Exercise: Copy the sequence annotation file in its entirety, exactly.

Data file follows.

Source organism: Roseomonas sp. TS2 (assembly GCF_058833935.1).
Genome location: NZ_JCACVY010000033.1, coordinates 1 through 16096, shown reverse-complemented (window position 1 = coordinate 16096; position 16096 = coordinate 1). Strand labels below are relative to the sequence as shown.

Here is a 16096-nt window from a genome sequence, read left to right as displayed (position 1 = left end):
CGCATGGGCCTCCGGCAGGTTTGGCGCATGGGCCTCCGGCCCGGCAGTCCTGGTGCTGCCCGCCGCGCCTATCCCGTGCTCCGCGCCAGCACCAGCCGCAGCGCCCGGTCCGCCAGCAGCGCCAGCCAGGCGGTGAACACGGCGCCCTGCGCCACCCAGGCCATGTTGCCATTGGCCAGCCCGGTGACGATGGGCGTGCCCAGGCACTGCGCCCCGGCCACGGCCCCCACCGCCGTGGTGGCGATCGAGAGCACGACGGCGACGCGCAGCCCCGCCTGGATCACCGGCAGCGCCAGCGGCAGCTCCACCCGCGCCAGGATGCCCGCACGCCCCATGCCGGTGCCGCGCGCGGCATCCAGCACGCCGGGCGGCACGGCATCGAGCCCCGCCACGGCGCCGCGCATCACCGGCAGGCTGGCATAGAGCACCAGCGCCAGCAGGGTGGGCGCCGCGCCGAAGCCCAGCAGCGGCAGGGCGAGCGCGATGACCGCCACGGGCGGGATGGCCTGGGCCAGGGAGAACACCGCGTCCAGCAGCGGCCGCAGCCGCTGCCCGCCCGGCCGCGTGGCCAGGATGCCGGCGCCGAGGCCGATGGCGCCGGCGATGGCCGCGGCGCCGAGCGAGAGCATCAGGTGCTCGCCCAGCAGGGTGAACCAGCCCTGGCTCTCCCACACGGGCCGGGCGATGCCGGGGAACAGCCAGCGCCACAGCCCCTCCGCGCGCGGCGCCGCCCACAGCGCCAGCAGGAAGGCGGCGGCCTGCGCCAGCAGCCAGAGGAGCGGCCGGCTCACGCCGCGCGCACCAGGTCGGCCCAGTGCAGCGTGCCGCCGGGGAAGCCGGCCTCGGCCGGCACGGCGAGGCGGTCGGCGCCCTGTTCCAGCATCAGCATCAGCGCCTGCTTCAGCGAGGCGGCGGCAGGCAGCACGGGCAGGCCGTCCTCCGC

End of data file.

Source organism: Roseomonas sp. TS2 (assembly GCF_058833935.1).
Genome location: NZ_JCACVY010000033.1, coordinates 1 through 16096, shown reverse-complemented (window position 1 = coordinate 16096; position 16096 = coordinate 1). Strand labels below are relative to the sequence as shown.

Here is a 16096-nt window from a genome sequence, read left to right as displayed (position 1 = left end):
CGCATGGGCCTCCGGCAGGTTTGGCGCATGGGCCTCCGGCCCGGCAGTCCTGGTGCTGCCCGCCGCGCCTATCCCGTGCTCCGCGCCAGCACCAGCCGCAGCGCCCGGTCCGCCAGCAGCGCCAGCCAGGCGGTGAACACGGCGCCCTGCGCCACCCAGGCCATGTTGCCATTGGCCAGCCCGGTGACGATGGGCGTGCCCAGGCACTGCGCCCCGGCCACGGCCCCCACCGCCGTGGTGGCGATCGAGAGCACGACGGCGACGCGCAGCCCCGCCTGGATCACCGGCAGCGCCAGCGGCAGCTCCACCCGCGCCAGGATGCCCGCACGCCCCATGCCGGTGCCGCGCGCGGCATCCAGCACGCCGGGCGGCACGGCATCGAGCCCCGCCACGGCGCCGCGCATCACCGGCAGGCTGGCATAGAGCACCAGCGCCAGCAGGGTGGGCGCCGCGCCGAAGCCCAGCAGCGGCAGGGCGAGCGCGATGACCGCCACGGGCGGGATGGCCTGGGCCAGGGAGAACACCGCGTCCAGCAGCGGCCGCAGCCGCTGCCCGCCCGGCCGCGTGGCCAGGATGCCGGCGCCGAGGCCGATGGCGCCGGCGATGGCCGCGGCGCCGAGCGAGAGCATCAGGTGCTCGCCCAGCAGGGTGAACCAGCCCTGGCTCTCCCACACGGGCCGGGCGATGCCGGGGAACAGCCAGCGCCACAGCCCCTCCGCGCGCGGCGCCGCCCACAGCGCCAGCAGGAAGGCGGCGGCCTGCGCCAGCAGCCAGAGGAGCGGCCGGCTCACGCCGCGCGCACCAGGTCGGCCCAGTGCAGCGTGCCGCCGGGGAAGCCGGCCTCGGCCGGCACGGCGAGGCGGTCGGCGCCCTGTTCCAGCATCAGCATCAGCGCCTGCTTCAGCGAGGCGGCGGCAGGCAGCACGGGCAGGCCGTCCTCCGC